The Chrysler, Dodge, and Jeep groups, now absorbed into the larger Fiat-Chrysler America umbrella, has seen a lot of growth and success, as seen in new products like the 200 and the substantially updated 300. New products like the Charger and Challenger (and associated Hellcat models) are re-igniting the enthusiasm not seen from the brand in quite a long while.
Over in the Jeep section, the new Cherokee is impressing the media and public alike, and can be regarded as a sales success. We’re excited for the new Jeep Renegade – I recently got a quick chance to play with one and came away impressed at the sheer amount of character it oozes. The Wrangler remains a staple product in Jeep’s lineup and remains as raw and brutish as everybody knows and loves it to be. The Grand Cherokee in its current iteration dates back to 2011, but meaningful updates from FCA have kept it relevant in terms of technology and consumer demand. Refreshed last year, the Grand Cherokee brings powertrain, styling, and equipment updates to the table. I picked up a 2015 Jeep Grand Cherokee Overland, with the EcoDiesel engine to play with.
Jeep has been historically good at capitalizing on heritage. The Grand Cherokee shape and style dates back to almost the year 2000, where the Grand Cherokee started to take on a slightly rounder, “post-90’s” shape. For 2015, the functional two-box design remains, with sleeker details (mostly updates to the front grille and lighting modules) front and rear. LED daytime running lamps and high-intensity discharge low-beam headlamps are standard on the Overland trim and really help dress-up the otherwise boxy front-end. While the Grand Cherokee features a unibody design, Jeep has made it a point to emphasize towing capability (up to 7200lbs with the EcoDiesel), off-road capability, while maintaining good on-road manners befitting that of a luxury sport-utility vehicle. I think the Grand Cherokee is Jeep’s best-looking product at the moment.
The up-level Overland package normally equips the Grand Cherokee with 20-inch wheels, but the Off-Road Adventure II package (a $500 option) actually downsizes the wheels to 18-inches (265-section with 60-series tires) for better off-road traction. You also gain the benefit of several underbody skid plates to protect the front suspension, 4WD transfer case, and fuel tank. All of these bits are supremely functional, but some may understandably prefer the 20-inch wheel setup if they’re primarily sticking to the concrete in the urban jungle. The Grand Cherokee also features the Quadra-Lift system, an air suspension system that can dynamically alter the ride height depending on the situation. While controllable by the driver, it will automatically lower the ride height at highway speed to improve aerodynamics.
Inside, the Grand Cherokee, acting as the flagship for the Jeep brand, comes with pretty much all the luxury appointments you’d expect. Power everything, leather seating surfaces, heated and ventilated seats, heated second-row seats, heated steering wheel, lots of real wood all around, panoramic sunroof, satellite navigation, adaptive radar cruise control, and the list goes on. All of this is stuff one might expect in an imported luxury SUV costing thousands more. The Rear DVD Entertainment option adds two LCD screens that fold out to just behind the headrests – great for longer trips. Back to the satellite navigation interface – FCA’s Uconnect interface is one of the better ones in this business. Quick to respond, logically laid out, and the screen is a good size to interact with in motion. I only wished the seat heater controls had their own dedicated hard buttons, but this can just come down to the learning curve new owners will have to pick up.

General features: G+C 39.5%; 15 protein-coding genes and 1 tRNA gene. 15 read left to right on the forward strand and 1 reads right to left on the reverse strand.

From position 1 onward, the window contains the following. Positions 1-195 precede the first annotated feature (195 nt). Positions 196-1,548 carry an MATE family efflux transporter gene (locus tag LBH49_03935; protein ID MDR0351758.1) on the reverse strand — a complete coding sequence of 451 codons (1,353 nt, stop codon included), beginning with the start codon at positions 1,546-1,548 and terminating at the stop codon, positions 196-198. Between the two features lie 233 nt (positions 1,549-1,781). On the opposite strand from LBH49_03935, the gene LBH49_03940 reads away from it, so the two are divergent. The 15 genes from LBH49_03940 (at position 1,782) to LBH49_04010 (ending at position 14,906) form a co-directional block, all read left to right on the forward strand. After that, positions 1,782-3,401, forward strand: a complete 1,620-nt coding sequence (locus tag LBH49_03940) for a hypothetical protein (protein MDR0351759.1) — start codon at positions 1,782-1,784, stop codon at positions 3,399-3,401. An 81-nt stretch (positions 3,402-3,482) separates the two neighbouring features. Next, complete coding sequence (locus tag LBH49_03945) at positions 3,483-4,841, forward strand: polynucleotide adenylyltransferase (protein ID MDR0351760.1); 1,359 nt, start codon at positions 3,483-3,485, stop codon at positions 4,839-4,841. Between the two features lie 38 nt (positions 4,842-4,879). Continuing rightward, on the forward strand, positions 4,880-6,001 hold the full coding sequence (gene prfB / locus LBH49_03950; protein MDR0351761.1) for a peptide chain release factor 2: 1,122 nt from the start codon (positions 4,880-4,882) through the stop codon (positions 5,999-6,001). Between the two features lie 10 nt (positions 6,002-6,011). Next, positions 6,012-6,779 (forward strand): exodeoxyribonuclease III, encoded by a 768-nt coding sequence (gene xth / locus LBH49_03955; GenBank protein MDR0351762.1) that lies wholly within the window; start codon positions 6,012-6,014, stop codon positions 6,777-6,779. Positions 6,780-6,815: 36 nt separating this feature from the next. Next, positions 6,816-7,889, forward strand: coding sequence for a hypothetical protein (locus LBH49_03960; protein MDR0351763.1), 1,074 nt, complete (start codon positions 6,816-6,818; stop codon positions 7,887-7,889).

Another interesting bit that is making its way across the FCA family: the split digital and analog instrument cluster. The speedometer in the middle is part of a large digital screen, and is flanked by three analog gauges that display engine revs, diesel fuel level, and coolant temperature. Everything else you’d need to know is in the very-configurable digital screen. Navigation info, audio status, fuel efficiency info, and even more detailed readouts for things like transmission temperature, engine oil temperature, and the Urea diesel exhaust fluid level. This isn’t much unlike what you’d find in Cadillac’s up-level instrument cluster, and is about as configurable.
The gear selector is something FCA has been toying with lately. The Chrysler 200 and Ram’s newer pickup trucks feature a unique rotary knob to select gears. While different, it’s actually very effective at freeing up space in the centre console. The Grand Cherokee hasn’t quite adopted the rotary knob design, but has picked up a very Audi-esque shifter with defined P, R, N, and D detents. The only quirk here is that once you select Drive, the shifter springs back to a “neutral” position. I’ve heard reports of people accidentally selecting the Sport mode by “overshooting” the standard Drive mode.
The Jeep Grand Cherokee has always offered customers a variety of powertrains. Back in the day, the old 4.0L straight-six was often said to be the one to have, with its robust low-rev design and rugged construction. Tighter emissions regulations and fuel efficiency expectations have changed over the years, and those old-school motors have been pushed out in the favour of multi-valve V6s and V8s. Diesel came into the picture (at least in North America) in 2007. Sourced from former partner Mercedes-Benz, the 3.0L diesel V6 quickly transformed the Grand Cherokee into a serious player in the midsize SUV segment. To this day, diesel-equipped third-generation Grand Cherokees can fetch a fair amount of money on the used market thanks to the stronger resale value.